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Honors Program

Honors Program - Graduating with Honors

Different kinds of honors may be awarded at graduation. University Honors are described in the Bulletin and based primarily on grade-point average. Criteria for departmental honors vary from one department to another. For the Department of Philosophy:

  1. As specified in the Bulletin, to qualify for the honors program in Philosophy at CSUSB a student must have taken at least five courses at CSUSB which count toward the Philosophy major and, for courses taken at CSUSB, must have a GPA of at least 3.5 in Philosophy, and 3.0 overall. 
  2. Any student who meets these general prerequisites may (and is encouraged to) approach a prospective faculty advisor, and with his/her help develop a written honors proposal. The proposal should include the honors cover sheet and a one or two page description of the proposed thesis topic along with principal bibliographic sources. Thus the proposal is for a paper: Not necessarily super-long, but somehow more than is ordinarily expected in philosophy coursework. The paper may or may not develop existing papers from philosophy courses, but if it does develop existing work, the honors thesis should represent a significant advance over it. The department is looking for something like what a first-year graduate student might be expected to produce. This should be attainable, since the honors candidate might very well BE such a student shortly! 
  3. The honors proposal is submitted for departmental approval at least two semesters before graduation, i.e., by the first week of Fall for May graduation and the first week of Spring for December graduation. Candidates are encouraged to work with their advisor well in advance of this deadline, so that their proposals are well-developed by the time they come up for departmental approval. Admission to the honors program is contingent not only on the criteria from (1) and the proposal from (2), but also on factors like overall class participation, outstanding course incompletes, and the general expectation that the candidate is positioned to complete the project. Given departmental approval, the department appoints a three member committee (including the primary advisor) for review of the project. 
  4. Under the guidance of the primary advisor, the candidate completes and submits a draft of the thesis no later than two quarters before graduation. Within one week of submission, each committee member returns the paper to the candidate with written comments and a judgment about whether the project promises to develop into a successful honors thesis. If at least two members judge that there is such promise, the candidate continues with his or her honors thesis.These projects are supposed to demonstrate some independence on the part of the student. However, the advisor is there to help, and comments from committee members may provide substantial guidance. A total of 3 units of independent study may be applied toward the honors thesis, either at this stage, or the next.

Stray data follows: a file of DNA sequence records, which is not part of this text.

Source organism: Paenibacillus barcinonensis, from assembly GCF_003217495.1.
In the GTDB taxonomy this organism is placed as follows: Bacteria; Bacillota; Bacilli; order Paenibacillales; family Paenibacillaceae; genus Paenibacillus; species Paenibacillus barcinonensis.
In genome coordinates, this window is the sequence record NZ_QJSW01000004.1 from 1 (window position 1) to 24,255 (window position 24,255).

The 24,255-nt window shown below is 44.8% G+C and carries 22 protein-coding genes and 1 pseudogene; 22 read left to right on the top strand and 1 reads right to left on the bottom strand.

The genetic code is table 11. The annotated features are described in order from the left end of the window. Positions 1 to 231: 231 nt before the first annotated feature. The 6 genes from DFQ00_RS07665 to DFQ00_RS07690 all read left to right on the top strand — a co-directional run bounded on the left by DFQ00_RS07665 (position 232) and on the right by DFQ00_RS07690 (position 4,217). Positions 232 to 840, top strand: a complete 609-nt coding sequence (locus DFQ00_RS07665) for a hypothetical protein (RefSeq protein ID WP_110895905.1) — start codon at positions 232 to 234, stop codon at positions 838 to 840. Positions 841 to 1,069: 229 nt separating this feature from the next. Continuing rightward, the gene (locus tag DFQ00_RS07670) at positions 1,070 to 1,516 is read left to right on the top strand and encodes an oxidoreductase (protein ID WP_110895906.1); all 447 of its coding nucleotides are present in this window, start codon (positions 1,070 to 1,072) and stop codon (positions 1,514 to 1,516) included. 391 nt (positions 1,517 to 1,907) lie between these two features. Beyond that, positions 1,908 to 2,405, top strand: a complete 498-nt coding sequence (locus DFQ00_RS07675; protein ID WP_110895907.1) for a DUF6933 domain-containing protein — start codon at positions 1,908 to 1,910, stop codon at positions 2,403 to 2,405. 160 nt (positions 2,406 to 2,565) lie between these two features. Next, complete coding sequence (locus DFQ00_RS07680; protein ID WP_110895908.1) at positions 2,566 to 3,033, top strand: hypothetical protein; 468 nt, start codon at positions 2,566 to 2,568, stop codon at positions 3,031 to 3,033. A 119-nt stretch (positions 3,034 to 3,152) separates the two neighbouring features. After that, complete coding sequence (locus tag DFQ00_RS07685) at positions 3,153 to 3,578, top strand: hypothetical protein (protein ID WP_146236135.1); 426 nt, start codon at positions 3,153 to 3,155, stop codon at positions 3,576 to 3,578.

5. Under the guidance of the primary advisor, the candidate completes and submits the final version of the thesis no later than one semester before graduation. Within two weeks of submission, the committee meets with the student to discuss his or her project and, by majority vote in private session, decides if honors are to be awarded. Thus this honors process is a sort of 'pale reflection' of the full-fledged thesis or dissertation process as it typically occurs at a graduate school—though, as above, what is expected in an honors thesis is significantly less than would be expected there. The process is deliberately rigorous. However, it is not meant to consist merely of an intimidating series of 'hoops.' Rather at each stage, the process is intended to provide the sort of evaluation and advice that make a successful honors thesis possible. In case honors are awarded, the candidate is encouraged to present his/her work at a department colloquium, and generally feted as having achieved something truly honorable!